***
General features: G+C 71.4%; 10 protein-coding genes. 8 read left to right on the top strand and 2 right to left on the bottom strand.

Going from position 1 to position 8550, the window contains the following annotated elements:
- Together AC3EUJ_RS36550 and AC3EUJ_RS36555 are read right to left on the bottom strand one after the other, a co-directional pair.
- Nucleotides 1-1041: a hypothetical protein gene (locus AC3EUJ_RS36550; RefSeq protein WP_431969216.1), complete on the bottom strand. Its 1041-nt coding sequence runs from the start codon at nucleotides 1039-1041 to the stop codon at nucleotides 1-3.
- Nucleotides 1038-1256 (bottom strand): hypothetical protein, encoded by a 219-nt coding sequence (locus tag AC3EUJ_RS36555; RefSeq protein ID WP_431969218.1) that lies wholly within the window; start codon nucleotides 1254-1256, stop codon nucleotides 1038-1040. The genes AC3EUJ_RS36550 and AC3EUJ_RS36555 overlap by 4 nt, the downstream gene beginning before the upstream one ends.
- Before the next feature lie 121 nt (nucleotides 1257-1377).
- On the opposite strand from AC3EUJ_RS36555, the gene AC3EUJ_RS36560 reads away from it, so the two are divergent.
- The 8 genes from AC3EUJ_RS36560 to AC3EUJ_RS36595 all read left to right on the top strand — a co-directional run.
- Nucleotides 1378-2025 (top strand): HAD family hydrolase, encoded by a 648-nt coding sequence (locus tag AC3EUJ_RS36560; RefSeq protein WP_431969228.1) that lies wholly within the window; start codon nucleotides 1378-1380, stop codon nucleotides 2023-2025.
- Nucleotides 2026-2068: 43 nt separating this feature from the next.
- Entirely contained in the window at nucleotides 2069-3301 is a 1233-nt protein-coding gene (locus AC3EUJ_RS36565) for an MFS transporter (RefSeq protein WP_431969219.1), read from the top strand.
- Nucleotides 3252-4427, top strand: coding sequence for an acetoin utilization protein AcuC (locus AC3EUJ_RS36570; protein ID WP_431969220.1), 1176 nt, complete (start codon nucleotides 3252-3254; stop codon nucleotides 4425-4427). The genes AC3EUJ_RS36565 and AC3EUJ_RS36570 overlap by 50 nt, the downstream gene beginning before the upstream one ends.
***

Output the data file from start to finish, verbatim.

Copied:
General features: G+C 71.4%; 10 protein-coding genes. 8 read left to right on the top strand and 2 right to left on the bottom strand.

Going from position 1 to position 8550, the window contains the following annotated elements:
- Together AC3EUJ_RS36550 and AC3EUJ_RS36555 are read right to left on the bottom strand one after the other, a co-directional pair.
- Nucleotides 1-1041: a hypothetical protein gene (locus AC3EUJ_RS36550; RefSeq protein WP_431969216.1), complete on the bottom strand. Its 1041-nt coding sequence runs from the start codon at nucleotides 1039-1041 to the stop codon at nucleotides 1-3.
- Nucleotides 1038-1256 (bottom strand): hypothetical protein, encoded by a 219-nt coding sequence (locus tag AC3EUJ_RS36555; RefSeq protein ID WP_431969218.1) that lies wholly within the window; start codon nucleotides 1254-1256, stop codon nucleotides 1038-1040. The genes AC3EUJ_RS36550 and AC3EUJ_RS36555 overlap by 4 nt, the downstream gene beginning before the upstream one ends.
- Before the next feature lie 121 nt (nucleotides 1257-1377).
- On the opposite strand from AC3EUJ_RS36555, the gene AC3EUJ_RS36560 reads away from it, so the two are divergent.
- The 8 genes from AC3EUJ_RS36560 to AC3EUJ_RS36595 all read left to right on the top strand — a co-directional run.
- Nucleotides 1378-2025 (top strand): HAD family hydrolase, encoded by a 648-nt coding sequence (locus tag AC3EUJ_RS36560; RefSeq protein WP_431969228.1) that lies wholly within the window; start codon nucleotides 1378-1380, stop codon nucleotides 2023-2025.
- Nucleotides 2026-2068: 43 nt separating this feature from the next.
- Entirely contained in the window at nucleotides 2069-3301 is a 1233-nt protein-coding gene (locus AC3EUJ_RS36565) for an MFS transporter (RefSeq protein WP_431969219.1), read from the top strand.
- Nucleotides 3252-4427, top strand: coding sequence for an acetoin utilization protein AcuC (locus AC3EUJ_RS36570; protein ID WP_431969220.1), 1176 nt, complete (start codon nucleotides 3252-3254; stop codon nucleotides 4425-4427). The genes AC3EUJ_RS36565 and AC3EUJ_RS36570 overlap by 50 nt, the downstream gene beginning before the upstream one ends.